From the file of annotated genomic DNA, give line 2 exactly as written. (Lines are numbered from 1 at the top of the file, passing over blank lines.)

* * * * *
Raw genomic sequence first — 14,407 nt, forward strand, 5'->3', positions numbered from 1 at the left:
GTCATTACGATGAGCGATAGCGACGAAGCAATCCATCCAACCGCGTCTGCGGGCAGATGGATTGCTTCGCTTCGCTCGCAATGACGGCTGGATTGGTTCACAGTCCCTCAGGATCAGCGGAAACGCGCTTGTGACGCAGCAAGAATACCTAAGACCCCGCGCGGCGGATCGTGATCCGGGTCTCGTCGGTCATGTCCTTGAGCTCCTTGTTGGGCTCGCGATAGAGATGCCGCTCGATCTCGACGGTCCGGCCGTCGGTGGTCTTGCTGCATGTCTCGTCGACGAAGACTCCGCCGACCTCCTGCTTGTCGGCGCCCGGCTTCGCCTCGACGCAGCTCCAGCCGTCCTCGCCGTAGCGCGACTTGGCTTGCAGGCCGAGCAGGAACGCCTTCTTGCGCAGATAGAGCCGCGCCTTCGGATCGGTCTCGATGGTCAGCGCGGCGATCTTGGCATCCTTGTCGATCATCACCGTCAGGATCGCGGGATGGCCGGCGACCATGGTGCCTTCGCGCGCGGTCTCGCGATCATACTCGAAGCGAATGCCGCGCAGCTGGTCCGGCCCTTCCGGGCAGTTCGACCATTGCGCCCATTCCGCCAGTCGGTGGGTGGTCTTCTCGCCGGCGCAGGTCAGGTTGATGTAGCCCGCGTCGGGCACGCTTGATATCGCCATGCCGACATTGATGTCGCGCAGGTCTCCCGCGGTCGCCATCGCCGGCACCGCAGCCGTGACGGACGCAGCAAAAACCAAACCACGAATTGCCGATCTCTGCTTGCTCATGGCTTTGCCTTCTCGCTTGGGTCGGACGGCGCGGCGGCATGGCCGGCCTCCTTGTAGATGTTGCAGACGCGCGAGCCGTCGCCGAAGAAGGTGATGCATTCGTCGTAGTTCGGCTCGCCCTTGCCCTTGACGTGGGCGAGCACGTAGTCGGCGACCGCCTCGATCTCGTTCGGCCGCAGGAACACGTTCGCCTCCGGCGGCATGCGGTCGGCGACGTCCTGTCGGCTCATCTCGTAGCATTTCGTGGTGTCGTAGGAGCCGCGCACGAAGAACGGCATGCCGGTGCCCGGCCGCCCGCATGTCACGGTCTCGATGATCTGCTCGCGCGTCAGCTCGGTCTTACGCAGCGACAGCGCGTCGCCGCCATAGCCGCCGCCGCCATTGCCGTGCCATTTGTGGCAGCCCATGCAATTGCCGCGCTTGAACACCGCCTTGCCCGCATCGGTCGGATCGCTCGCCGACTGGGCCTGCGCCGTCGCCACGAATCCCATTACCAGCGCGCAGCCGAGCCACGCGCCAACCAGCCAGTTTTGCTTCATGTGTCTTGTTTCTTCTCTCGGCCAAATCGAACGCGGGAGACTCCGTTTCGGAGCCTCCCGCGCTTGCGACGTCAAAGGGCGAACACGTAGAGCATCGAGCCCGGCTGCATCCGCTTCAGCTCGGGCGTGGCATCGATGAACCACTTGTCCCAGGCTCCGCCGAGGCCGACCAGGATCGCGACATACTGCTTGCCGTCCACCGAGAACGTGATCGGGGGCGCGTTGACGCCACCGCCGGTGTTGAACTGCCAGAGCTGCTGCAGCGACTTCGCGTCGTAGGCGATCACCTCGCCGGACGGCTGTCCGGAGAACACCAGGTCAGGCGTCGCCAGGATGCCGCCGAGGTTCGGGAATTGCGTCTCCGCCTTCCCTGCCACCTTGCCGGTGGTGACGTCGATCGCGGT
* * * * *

GTCATTACGATGAGCGATAGCGACGAAGCAATCCATCCAACCGCGTCTGCGGGCAGATGGATTGCTTCGCTTCGCTCGCAATGACGGCTGGATTGGTTCACAGTCCCTCAGGATCAGCGGAAACGCGCTTGTGACGCAGCAAGAATACCTAAGACCCCGCGCGGCGGATCGTGATCCGGGTCTCGTCGGTCATGTCCTTGAGCTCCTTGTTGGGCTCGCGATAGAGATGCCGCTCGATCTCGACGGTCCGGCCGTCGGTGGTCTTGCTGCATGTCTCGTCGACGAAGACTCCGCCGACCTCCTGCTTGTCGGCGCCCGGCTTCGCCTCGACGCAGCTCCAGCCGTCCTCGCCGTAGCGCGACTTGGCTTGCAGGCCGAGCAGGAACGCCTTCTTGCGCAGATAGAGCCGCGCCTTCGGATCGGTCTCGATGGTCAGCGCGGCGATCTTGGCATCCTTGTCGATCATCACCGTCAGGATCGCGGGATGGCCGGCGACCATGGTGCCTTCGCGCGCGGTCTCGCGATCATACTCGAAGCGAATGCCGCGCAGCTGGTCCGGCCCTTCCGGGCAGTTCGACCATTGCGCCCATTCCGCCAGTCGGTGGGTGGTCTTCTCGCCGGCGCAGGTCAGGTTGATGTAGCCCGCGTCGGGCACGCTTGATATCGCCATGCCGACATTGATGTCGCGCAGGTCTCCCGCGGTCGCCATCGCCGGCACCGCAGCCGTGACGGACGCAGCAAAAACCAAACCACGAATTGCCGATCTCTGCTTGCTCATGGCTTTGCCTTCTCGCTTGGGTCGGACGGCGCGGCGGCATGGCCGGCCTCCTTGTAGATGTTGCAGACGCGCGAGCCGTCGCCGAAGAAGGTGATGCATTCGTCGTAGTTCGGCTCGCCCTTGCCCTTGACGTGGGCGAGCACGTAGTCGGCGACCGCCTCGATCTCGTTCGGCCGCAGGAACACGTTCGCCTCCGGCGGCATGCGGTCGGCGACGTCCTGTCGGCTCATCTCGTAGCATTTCGTGGTGTCGTAGGAGCCGCGCACGAAGAACGGCATGCCGGTGCCCGGCCGCCCGCATGTCACGGTCTCGATGATCTGCTCGCGCGTCAGCTCGGTCTTACGCAGCGACAGCGCGTCGCCGCCATAGCCGCCGCCGCCATTGCCGTGCCATTTGTGGCAGCCCATGCAATTGCCGCGCTTGAACACCGCCTTGCCCGCATCGGTCGGATCGCTCGCCGACTGGGCCTGCGCCGTCGCCACGAATCCCATTACCAGCGCGCAGCCGAGCCACGCGCCAACCAGCCAGTTTTGCTTCATGTGTCTTGTTTCTTCTCTCGGCCAAATCGAACGCGGGAGACTCCGTTTCGGAGCCTCCCGCGCTTGCGACGTCAAAGGGCGAACACGTAGAGCATCGAGCCCGGCTGCATCCGCTTCAGCTCGGGCGTGGCATCGATGAACCACTTGTCCCAGGCTCCGCCGAGGCCGACCAGGATCGCGACATACTGCTTGCCGTCCACCGAGAACGTGATCGGGGGCGCGTTGACGCCACCGCCGGTGTTGAACTGCCAGAGCTGCTGCAGCGACTTCGCGTCGTAGGCGATCACCTCGCCGGACGGCTGTCCGGAGAACACCAGGTCAGGCGTCGCCAGGATGCCGCCGAGGTTCGGGAATTGCGTCTCCGCCTTCCCTGCCACCTTGCCGGTGGTGACGTCGATCGCGGT